Before your board is finished: a quick look at the craftsmans’ challenges


There are many steps in making a foil, surf- or kiteboard like we do at Appletree Surfboards. It takes quite some time to learn these skills and master them. Trained hands and trained eyes are super essential’ – as Jeroen, production manager of Appletree, says.

What knowledge, skills and tools are put together into the board before you mount your fins or foil underneath?

Jeroen sands kiteboard at factory Appletree Surfboards

Eight steps

  1. Drawing and testing
    It all starts at the computer where ideas are turned into drawings. When we are happy with a design, we make prototypes and test and tweak a few samples with several riders and in various conditions until we find the perfect final shape.

  2. Rough cut by machine
    A board is created out of a 50k foam blank which is placed in the CNC machine. Controlled via the computer, the machine starts milling the shape. At this stage, 80% of the shape has been created.

  3. Shaping by hand
    One of our shapers does the last cuts to free the board from the block. Then he or she sands the curves and edges perfectly right. This last 20% of handwork requires a lot of precision and concentration.

    Jeroen: ‘Our intention is to make all shapes of one model exact the same as the next one and the next one. There is a great challenge when it comes to sanding. If you sand an area a few strokes too much, you already change the shape. It is also a great skill to shape the rail perfectly round by hand. You have to train your eyes to see inequalities. And it is not only the eyes, it’s also the hands that feel. You can see  by feeling with your hands.’

  4. Glassing. This part of the process is where our strength and secret lies. Imagine the shape in foam. We wrap the glass or carbon around the board and infuse this layer with resin. We are able to find the perfect balance to make a board super strong and very lightweight at the same time. 

  5. Sanding. Once the board comes out of the glassing process, the surface is rough. We sand the surface until it becomes smooth again.

    Jeroen: ‘We use lightweight machines that we can easily hold with one hand, which gives the opportunity to work precisely but also quickly. The challenge always is to not sand through the precious layer of fiber, because that’s the boards’ strength. So the skill of the sander is actually getting the shape right but not sand through the fibers. To do that, we use techniques that are not really common in the surf industry. We put extra time and effort in teaching new team members those skills.’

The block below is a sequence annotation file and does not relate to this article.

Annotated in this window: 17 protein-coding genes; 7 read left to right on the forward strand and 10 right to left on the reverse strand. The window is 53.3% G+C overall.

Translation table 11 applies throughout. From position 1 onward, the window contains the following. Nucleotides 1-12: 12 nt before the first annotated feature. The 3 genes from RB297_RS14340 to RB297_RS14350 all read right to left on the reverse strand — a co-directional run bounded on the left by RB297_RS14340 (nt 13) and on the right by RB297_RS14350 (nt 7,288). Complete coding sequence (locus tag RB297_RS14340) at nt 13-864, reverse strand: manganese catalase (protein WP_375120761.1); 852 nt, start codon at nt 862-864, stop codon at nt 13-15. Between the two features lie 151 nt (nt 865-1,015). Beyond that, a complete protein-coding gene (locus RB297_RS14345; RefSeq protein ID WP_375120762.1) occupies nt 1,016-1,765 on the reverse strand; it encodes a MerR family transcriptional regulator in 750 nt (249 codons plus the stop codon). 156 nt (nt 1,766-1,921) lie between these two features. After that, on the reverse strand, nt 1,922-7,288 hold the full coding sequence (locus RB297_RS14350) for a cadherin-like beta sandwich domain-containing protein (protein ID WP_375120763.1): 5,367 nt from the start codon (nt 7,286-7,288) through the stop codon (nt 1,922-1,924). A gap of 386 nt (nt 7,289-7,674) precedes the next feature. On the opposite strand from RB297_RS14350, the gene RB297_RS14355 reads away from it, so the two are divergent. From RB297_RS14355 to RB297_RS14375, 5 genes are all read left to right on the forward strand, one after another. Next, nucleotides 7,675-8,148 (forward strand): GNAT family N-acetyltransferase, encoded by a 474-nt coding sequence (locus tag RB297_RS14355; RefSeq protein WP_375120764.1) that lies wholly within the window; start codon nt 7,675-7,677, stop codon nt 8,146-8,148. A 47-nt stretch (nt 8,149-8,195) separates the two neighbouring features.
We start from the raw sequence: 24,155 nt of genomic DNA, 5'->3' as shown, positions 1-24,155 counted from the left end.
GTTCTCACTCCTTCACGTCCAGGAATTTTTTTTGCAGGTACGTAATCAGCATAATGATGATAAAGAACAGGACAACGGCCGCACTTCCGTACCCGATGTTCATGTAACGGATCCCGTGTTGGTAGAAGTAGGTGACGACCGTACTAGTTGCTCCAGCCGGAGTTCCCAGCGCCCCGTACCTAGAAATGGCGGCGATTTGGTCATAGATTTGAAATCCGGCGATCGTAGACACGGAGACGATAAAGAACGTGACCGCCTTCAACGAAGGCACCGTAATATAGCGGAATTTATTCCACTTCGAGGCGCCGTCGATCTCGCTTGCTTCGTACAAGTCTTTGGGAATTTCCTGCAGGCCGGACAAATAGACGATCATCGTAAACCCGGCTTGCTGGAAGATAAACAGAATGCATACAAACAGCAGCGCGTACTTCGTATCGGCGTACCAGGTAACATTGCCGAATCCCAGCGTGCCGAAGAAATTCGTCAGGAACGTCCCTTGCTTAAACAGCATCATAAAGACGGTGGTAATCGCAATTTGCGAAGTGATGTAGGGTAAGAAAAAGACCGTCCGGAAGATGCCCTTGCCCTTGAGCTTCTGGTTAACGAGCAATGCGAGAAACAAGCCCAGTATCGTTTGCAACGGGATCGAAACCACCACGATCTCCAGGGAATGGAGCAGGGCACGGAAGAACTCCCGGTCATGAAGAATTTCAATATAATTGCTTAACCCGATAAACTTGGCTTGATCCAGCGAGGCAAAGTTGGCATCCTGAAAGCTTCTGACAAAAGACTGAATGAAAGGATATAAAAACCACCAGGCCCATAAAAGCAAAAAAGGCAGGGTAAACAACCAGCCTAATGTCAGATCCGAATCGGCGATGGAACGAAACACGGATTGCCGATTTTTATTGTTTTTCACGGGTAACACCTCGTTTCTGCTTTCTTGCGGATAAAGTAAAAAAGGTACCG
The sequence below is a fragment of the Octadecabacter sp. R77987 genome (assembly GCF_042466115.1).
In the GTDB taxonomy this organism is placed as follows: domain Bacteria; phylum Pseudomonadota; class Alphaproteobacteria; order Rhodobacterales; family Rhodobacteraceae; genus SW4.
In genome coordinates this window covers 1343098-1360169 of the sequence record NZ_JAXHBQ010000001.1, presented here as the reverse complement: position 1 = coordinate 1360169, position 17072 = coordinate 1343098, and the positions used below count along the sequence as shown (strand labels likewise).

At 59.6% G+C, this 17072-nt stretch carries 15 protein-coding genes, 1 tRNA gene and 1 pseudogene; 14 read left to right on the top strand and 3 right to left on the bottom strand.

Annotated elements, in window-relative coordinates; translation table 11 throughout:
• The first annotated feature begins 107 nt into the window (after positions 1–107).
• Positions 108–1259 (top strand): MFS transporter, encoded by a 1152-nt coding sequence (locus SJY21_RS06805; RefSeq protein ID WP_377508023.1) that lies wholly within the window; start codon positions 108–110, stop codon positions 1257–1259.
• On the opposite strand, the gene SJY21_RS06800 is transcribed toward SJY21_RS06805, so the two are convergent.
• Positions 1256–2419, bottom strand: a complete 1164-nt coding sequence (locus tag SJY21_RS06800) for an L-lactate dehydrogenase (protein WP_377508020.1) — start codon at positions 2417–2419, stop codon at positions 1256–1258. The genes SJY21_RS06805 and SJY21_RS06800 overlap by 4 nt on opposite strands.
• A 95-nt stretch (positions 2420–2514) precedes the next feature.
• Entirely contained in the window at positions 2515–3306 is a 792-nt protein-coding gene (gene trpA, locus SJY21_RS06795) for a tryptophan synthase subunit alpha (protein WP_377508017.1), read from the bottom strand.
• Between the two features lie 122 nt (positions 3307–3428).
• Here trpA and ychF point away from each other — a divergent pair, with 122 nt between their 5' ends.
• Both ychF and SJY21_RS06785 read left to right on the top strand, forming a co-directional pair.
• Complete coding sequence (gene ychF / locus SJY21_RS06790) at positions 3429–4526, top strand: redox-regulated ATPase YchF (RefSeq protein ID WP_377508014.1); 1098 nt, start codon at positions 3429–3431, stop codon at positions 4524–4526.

6. Hotcoating. Another layer of epoxy is put on the deck for more strength. Generally, we do the sanding from the previous step and the glassing together, side per side. So for example we start with the bottom, and then the top follows, until the board is completely covered with epoxy.

    Jeroen: ‘The challenge here is to put enough, but not too much epoxy on the board, to be able to sand the board to the shape we want it to be. But all epoxy is extra weight and in most situations we want to make the boards as light as possible.’

  7. Final sanding. We refine the shape after hot coating, to get back that super smooth surface. 

  8. Quality check. The precise sanding task requires extra attention, so the board is checked by someone from the QC department. The board does not leave the building until we are sure that the shape and the quality are at their best.
hotcoating at appletree surfboards factory

So that’s basically what happens in our factory. As you know by now, almost each step is being done by hand. That’s why it’s also possible to customize boards in different ways. You can choose your own favourite colour, fin set up, inserts, build strength, etc. 

Of course there’s a lot more to tell about the building principles, since there’s so many varieties within boards and techniques. Have a look at our Tech-Talk videos for a deeper dive into different topics.